Equipping Your Barn
By: Marcia King
Read By: Pet Lovers
Whether you are a new horse owner stocking up on stabling supplies, a seasoned equestrian making a routine inventory of your tack box, or someone looking for a handy gift for a horse-loving pal, it's good to know what every well-stocked barn should contain. A firm-fiber body brush and a soft-fiber brush. Use the firm brush for the body and the soft brush for face and legs.
For good looks and good health, grooming supplies are high on every equestrian's list.
Curry combs. They come in hard rubber, plastic, metal, and mitt styles, but you need only one type.
Mane combs. Unless you're showing and require top-notch grooming, use an old, rubber-tipped hairbrush for routine brushing of the mane and tail.
A shedding blade
A sweat scraper. Debra Bates owner/manager of Hunter's Run barn in Temperance, Mich., recommends using a rubber scraper instead of a metal one for removing excess water. "Rubber scrapers don't get rusty," she says. "They cost a couple of dollars more, but they're worth it."
Shampoo. Use concentrated horse shampoos, says Bates, adding: "It comes in a great big tub and it lasts."
Several sponges and towels for both horse grooming and tack cleaning. Instead of purchasing expensive sponges and towels at tack shops, buy the plainer and cheaper varieties at grocery or discount stores.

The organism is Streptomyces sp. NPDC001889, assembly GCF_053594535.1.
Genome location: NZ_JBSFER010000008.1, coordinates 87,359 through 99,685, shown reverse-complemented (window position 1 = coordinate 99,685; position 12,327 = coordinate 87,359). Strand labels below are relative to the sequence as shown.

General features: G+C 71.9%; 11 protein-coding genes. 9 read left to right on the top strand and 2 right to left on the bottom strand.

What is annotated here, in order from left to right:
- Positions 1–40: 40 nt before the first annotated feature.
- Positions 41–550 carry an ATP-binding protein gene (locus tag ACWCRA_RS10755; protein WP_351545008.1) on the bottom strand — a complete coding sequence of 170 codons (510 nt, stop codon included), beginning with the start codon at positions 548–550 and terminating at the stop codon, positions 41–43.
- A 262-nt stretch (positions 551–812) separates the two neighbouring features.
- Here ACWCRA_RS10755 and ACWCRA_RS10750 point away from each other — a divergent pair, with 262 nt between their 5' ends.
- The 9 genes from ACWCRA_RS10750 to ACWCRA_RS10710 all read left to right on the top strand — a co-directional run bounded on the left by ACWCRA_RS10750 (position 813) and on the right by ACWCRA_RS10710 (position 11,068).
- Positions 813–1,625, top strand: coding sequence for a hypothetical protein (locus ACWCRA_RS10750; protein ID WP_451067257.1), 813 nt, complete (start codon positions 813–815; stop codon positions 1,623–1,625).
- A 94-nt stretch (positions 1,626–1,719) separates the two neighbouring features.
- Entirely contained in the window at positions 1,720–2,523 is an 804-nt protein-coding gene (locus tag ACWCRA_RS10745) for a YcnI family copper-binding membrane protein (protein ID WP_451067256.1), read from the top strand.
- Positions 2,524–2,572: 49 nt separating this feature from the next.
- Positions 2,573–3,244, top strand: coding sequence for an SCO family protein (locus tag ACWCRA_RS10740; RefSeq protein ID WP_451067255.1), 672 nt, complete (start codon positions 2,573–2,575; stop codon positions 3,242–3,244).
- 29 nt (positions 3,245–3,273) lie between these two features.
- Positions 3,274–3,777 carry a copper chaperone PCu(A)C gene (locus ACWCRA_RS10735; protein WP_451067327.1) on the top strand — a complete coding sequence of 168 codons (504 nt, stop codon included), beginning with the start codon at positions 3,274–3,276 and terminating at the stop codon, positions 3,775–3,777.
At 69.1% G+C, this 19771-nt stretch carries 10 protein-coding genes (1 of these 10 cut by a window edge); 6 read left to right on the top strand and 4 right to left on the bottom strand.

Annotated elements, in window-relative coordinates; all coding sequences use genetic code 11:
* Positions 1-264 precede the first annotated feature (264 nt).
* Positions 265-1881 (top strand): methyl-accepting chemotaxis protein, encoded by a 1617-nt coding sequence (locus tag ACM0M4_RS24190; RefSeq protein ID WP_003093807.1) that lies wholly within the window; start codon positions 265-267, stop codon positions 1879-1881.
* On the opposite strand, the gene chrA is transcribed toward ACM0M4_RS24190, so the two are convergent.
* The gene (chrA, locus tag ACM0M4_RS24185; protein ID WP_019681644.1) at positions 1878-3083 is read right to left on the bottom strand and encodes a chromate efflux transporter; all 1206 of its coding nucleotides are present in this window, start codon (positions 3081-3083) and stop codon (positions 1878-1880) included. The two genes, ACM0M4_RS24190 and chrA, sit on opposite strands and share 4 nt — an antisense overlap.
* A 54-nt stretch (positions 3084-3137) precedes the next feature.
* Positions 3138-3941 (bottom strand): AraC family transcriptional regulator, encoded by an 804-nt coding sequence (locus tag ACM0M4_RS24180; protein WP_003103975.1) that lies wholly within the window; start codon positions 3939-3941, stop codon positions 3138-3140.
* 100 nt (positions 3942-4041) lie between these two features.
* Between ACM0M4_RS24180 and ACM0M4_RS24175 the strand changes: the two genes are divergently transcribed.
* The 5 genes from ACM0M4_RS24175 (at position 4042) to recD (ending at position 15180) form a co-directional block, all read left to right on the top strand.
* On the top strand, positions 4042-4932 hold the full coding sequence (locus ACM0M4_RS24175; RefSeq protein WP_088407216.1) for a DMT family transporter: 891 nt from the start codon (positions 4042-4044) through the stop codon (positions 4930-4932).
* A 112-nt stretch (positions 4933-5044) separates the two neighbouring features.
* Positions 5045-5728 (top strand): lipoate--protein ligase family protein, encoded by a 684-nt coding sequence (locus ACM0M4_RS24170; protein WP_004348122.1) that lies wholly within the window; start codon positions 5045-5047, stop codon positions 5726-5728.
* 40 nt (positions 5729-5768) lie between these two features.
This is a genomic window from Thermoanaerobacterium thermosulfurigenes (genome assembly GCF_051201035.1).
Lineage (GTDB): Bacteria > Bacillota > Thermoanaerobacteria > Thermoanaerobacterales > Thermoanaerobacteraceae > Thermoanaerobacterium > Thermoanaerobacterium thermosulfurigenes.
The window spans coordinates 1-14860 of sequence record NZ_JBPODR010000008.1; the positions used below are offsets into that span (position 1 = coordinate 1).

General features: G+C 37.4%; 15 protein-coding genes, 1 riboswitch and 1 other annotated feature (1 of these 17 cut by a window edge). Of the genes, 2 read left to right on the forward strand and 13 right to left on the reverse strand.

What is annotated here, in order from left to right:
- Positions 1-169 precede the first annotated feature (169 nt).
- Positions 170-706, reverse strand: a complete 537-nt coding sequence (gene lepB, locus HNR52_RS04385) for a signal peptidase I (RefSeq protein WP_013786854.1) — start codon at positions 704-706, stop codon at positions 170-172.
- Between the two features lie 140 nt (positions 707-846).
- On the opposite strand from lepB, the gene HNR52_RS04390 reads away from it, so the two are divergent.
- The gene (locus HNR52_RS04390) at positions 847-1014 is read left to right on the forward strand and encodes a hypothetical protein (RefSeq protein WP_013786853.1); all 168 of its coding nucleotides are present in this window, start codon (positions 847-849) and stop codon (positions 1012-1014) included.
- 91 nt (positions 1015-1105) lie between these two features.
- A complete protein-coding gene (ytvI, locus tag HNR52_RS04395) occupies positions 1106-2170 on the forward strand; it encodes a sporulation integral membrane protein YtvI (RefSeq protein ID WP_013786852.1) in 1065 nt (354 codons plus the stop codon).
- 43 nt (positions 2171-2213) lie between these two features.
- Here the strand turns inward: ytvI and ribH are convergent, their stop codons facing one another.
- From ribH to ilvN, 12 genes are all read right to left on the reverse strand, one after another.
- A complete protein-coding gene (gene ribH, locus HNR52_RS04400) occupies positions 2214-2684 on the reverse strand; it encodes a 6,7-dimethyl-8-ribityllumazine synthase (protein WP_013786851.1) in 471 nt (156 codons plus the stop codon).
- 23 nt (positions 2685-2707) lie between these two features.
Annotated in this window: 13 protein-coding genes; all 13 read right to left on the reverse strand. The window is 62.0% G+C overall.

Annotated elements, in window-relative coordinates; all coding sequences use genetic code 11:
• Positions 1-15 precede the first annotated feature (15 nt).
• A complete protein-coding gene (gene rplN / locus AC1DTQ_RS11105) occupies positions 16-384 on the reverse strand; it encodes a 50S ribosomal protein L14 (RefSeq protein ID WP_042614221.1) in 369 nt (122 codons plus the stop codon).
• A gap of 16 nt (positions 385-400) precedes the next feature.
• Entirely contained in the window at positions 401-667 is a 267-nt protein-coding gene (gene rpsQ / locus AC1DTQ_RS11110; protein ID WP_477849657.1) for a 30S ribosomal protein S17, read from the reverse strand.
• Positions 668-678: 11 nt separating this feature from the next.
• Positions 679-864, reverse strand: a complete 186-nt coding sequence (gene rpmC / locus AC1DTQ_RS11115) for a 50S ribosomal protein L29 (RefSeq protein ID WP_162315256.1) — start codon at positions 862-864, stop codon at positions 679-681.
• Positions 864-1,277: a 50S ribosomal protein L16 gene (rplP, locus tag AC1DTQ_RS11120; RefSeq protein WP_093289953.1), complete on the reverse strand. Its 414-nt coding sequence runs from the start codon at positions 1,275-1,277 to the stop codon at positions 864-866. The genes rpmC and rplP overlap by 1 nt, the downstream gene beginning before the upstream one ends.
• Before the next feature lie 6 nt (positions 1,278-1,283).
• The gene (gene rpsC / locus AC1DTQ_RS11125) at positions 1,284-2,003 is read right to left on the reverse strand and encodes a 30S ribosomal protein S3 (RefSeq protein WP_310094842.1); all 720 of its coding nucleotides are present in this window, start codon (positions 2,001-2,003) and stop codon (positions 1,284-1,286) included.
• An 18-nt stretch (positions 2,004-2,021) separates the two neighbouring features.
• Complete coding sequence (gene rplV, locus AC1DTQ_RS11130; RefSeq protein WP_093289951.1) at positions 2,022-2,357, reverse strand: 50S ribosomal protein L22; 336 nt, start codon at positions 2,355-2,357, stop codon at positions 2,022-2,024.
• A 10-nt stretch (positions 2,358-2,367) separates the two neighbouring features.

Electric clippers and groomers are handy, but don't always fit into the budget. "Until you can afford electric face clippers," advises Bates, "use the round plastic razors sold at grocery stores. Be sure to use them carefully. As for body clippers, most horses don't need to be body-clipped if they're properly groomed." One exception: Horses shown or worked indoors during the winter may need a body clip to help cool off.
Store these items in a tote box. Special equine tote boxes can be purchased at tack shops or through horse catalogs. Cheaper boxes can be bought at department and discount stores.
Tack and Accessories
Horse owners also need tack and equine accessories.
Halters and lead-lines. Keep two cotton lines. Lines should have a chain for a little extra help in leading a horse in difficult situations. Halters should have leather straps that break in emergencies; it's better to break the halter than the horse's neck. Throat snaps are easier and quicker to fasten and unfasten than buckles.
Rubber boots with Velcro fastenings because some horses kick themselves, over-reach, etc.
A saddle pad or two for improving fit and comfort are an important part of most horse owners' inventories. Keep two, so while one is being washed, the other can be used. Fleece and sheepskin pads are the most popular. Fleece is washable while sheepskin is more difficult to clean.
Blankets, rugs, and/or cooling sheets, depending on their work situation and climate.
Stable blankets and rugs provide extra warmth in chilly weather for stabled and winter-clipped horses. A blanket is suitable for stalled horses. Those that are turned out on cold days in snow or sleet benefit from a rug, which is better for keeping moisture away from the skin.
Blankets are available in wool, nylon, cotton or blends. The handiest are those with leg straps, which helps keep them from twisting up. Rugs are heavier and are always made of wool because of its moisture repellency.